Doggersbank

Article

August 13, 2022

The Dogger Bank (also Dogger Bank) is a shoal in the North Sea, east of Northern England. The sandbank is located northwest of the Netherlands. The designation 'dogger' is derived from the Middle Dutch word 'dogger', which meant fishing boat, especially for cod fishing. The bank is almost 300 kilometers long and is located in the British, Danish, German and Dutch parts of the continental flat. It originated during the last ice age. The Dogger Bank rises from approximately 40 meters deep water to 13 meters below sea level, and is therefore approximately 27 meters high. The bottom consists largely of sand. To the north of it are the Fladen grounds.

Nature

The Dogger Bank is a spawning area for herring, plaice and smelt, and is therefore a foraging area for various bird species and cetaceans. Since 15 June 2016, part of the Dogger Bank in the Dutch Exclusive Economic Zone (EEZ) has been designated a Natura 2000 area. On the northeast side, the German Dogger Bank (Naturschutzgebiet) connects to the Dutch Natura 2000 area. Note: The Dogger Bank is larger than the Dutch Natura 2000 area.

History

During the Nine Years' War, the first battle of the Dogger Bank took place (on 17 June 1696). This was between France and the Netherlands. On August 5, 1781, a naval battle between the United Kingdom and the Netherlands took place near the Dogger Bank, the Battle of the Dogger Bank (1781). Also in the First World War, on January 24, 1915, a naval battle took place there: now between the English and Germans, the Battle of the Dogger Bank (1915). In 1904 the Dogger Bank Incident took place. On their way to the Russo-Japanese War, Russian warships of the Baltic Sea Fleet shelled British fishing vessels on the assumption that they were Japanese destroyers. In 1931, the most powerful earthquake in the United Kingdom occurred near the Dogger Bank, measuring 6.1 on the Richter scale.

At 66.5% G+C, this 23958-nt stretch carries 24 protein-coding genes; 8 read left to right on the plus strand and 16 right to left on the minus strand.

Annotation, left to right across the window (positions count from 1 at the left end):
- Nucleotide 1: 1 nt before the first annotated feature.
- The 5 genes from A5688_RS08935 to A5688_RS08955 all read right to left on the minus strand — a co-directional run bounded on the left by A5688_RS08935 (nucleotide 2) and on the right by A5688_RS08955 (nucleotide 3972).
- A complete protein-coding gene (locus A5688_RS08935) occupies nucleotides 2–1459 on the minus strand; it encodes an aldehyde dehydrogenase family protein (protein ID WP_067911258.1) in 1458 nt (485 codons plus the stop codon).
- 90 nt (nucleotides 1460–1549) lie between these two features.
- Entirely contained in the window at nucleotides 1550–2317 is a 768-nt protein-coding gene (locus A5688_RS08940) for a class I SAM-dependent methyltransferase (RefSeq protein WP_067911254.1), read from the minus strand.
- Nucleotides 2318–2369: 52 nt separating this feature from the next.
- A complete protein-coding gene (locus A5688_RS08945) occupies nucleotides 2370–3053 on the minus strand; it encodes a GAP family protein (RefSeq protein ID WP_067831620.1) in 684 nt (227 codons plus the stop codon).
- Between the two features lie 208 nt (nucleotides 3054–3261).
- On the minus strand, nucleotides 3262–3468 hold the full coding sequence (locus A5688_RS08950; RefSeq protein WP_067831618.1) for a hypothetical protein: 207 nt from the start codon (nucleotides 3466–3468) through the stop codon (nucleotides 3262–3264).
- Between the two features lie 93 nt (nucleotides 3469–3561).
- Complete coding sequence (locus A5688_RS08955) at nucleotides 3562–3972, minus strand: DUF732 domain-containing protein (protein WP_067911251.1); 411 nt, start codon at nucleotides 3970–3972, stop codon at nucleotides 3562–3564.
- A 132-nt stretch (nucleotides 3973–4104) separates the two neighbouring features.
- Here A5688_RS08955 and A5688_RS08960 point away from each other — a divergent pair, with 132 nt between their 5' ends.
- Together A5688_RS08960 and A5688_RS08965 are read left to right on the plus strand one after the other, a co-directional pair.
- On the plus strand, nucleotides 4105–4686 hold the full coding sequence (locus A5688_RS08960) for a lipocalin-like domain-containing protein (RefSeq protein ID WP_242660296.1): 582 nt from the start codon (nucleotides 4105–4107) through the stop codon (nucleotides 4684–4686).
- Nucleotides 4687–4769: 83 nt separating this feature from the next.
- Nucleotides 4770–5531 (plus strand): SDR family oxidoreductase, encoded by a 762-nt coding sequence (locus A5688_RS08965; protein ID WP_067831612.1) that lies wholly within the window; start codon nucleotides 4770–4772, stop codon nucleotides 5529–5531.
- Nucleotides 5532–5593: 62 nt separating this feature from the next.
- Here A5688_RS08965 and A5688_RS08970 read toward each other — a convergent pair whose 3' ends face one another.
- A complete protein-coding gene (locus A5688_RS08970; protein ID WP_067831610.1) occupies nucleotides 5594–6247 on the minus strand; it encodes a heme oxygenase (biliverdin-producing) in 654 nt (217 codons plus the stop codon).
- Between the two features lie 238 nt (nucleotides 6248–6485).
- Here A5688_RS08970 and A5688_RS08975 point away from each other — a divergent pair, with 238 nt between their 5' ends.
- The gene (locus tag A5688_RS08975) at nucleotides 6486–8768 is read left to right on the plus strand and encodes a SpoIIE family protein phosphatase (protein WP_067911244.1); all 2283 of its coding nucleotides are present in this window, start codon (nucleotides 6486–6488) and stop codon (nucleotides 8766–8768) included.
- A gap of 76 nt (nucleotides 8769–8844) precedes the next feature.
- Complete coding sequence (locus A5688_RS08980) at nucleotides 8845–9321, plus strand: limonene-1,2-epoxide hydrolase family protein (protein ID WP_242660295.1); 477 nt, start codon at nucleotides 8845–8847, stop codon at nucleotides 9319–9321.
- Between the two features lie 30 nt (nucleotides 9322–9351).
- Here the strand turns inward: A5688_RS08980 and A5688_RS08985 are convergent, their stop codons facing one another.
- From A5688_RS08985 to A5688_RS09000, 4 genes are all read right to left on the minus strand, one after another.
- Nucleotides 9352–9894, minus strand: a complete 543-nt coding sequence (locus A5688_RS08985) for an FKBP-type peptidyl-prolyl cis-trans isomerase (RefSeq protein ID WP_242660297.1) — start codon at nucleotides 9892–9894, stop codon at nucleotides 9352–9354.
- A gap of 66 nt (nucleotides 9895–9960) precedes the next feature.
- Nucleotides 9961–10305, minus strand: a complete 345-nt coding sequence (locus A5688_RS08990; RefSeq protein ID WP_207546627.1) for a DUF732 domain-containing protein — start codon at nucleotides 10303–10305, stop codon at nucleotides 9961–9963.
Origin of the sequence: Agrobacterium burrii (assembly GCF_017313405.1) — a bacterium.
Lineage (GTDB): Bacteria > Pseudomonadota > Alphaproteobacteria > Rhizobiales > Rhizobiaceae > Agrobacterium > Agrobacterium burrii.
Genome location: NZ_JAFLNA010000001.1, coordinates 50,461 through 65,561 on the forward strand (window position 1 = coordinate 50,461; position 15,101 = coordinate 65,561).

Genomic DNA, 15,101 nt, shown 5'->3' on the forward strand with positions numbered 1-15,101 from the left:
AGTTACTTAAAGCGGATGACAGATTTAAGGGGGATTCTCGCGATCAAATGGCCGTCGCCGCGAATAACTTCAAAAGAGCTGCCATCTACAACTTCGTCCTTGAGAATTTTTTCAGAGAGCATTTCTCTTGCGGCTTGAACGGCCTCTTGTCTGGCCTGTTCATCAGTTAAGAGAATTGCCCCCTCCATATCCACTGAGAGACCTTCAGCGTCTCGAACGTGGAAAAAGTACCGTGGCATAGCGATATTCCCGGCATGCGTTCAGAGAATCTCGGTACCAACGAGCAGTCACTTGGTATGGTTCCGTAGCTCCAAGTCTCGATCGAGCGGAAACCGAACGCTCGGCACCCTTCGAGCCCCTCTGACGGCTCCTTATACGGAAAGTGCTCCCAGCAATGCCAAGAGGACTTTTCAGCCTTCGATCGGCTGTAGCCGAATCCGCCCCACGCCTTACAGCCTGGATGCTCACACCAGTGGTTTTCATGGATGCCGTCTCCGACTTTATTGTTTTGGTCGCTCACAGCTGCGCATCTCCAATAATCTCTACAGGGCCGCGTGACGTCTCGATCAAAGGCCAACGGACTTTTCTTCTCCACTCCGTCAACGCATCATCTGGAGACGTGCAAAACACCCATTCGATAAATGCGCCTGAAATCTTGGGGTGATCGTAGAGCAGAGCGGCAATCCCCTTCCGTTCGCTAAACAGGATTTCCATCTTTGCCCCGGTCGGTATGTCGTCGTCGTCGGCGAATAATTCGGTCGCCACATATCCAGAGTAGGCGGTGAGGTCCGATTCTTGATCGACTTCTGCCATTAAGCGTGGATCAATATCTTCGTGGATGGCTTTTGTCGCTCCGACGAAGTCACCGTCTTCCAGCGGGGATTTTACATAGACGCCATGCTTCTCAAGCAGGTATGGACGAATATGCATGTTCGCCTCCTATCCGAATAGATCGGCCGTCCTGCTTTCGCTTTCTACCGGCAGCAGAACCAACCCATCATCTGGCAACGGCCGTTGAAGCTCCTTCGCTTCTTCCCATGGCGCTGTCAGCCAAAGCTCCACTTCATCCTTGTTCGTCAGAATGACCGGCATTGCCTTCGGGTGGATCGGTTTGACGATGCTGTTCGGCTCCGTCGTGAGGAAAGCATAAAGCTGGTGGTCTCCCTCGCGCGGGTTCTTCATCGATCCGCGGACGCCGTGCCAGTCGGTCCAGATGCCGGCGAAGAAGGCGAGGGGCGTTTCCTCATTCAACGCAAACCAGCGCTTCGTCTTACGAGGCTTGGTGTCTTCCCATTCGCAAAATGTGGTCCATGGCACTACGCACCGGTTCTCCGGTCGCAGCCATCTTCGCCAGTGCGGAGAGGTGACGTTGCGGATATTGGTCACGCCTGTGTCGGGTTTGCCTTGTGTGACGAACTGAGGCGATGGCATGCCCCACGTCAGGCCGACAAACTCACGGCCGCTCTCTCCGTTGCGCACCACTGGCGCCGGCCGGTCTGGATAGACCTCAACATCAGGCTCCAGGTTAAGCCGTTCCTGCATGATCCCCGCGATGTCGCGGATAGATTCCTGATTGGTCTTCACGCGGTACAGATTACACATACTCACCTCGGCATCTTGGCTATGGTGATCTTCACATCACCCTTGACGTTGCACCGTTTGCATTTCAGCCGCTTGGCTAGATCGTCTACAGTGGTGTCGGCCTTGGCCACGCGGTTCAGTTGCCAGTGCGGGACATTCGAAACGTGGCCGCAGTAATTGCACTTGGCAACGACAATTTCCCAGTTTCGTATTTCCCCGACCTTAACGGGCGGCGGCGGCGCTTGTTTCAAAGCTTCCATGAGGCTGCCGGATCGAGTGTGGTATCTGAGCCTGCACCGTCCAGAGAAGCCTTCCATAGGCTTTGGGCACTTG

Dogger Bank as an island

Due to its relatively higher location than the immediate vicinity after the last glacial (Weichselien), the sea level rise caused the Dogger Bank to become one (or more) island(s) for some time. Due to continuing sea level rise, this island area disappeared under water during the Early Holocene. It is often thought of the Dogger Bank that due to the rise in sea level, many animals that would have lived on the islands could no longer escape and drowned en masse. The many bones of land mammals found by fishermen are said to testify to this. Biologically and geologically, however, this is a very unlikely scenario. Animals that have lived here will have moved with the retreating coast. The animals that may have been left behind on islands will have disappeared due to lack of food. Some species, such as the woolly mammoth, could swim like all elephants and may have moved from the islands to the mainland in this way. The local occurrence of many fossil bones can be well explained taphonomically. The originally scattered bones were subsequently concentrated by the wave action of the sea. This is a general but local phenomenon, which makes it seem that a lot of animals have died in the area in question. That is only apparently the case.

TenneT's plans for an artificial island on the Dogger Bank

In June 2016, TenneT presented plans to construct an artificial island of several square kilometers on the Dogger Bank to support the construction of wind farms in the area, with a combined generating capacity of 9,000 megawatts. The island could also serve as a switching point for power cables between the high-voltage networks of the various North Sea countries, including the Netherlands, Denmark, Germany, England and Scotland. The technical installations on the island would serve for the distribution and storage of wind energy as well as for electricity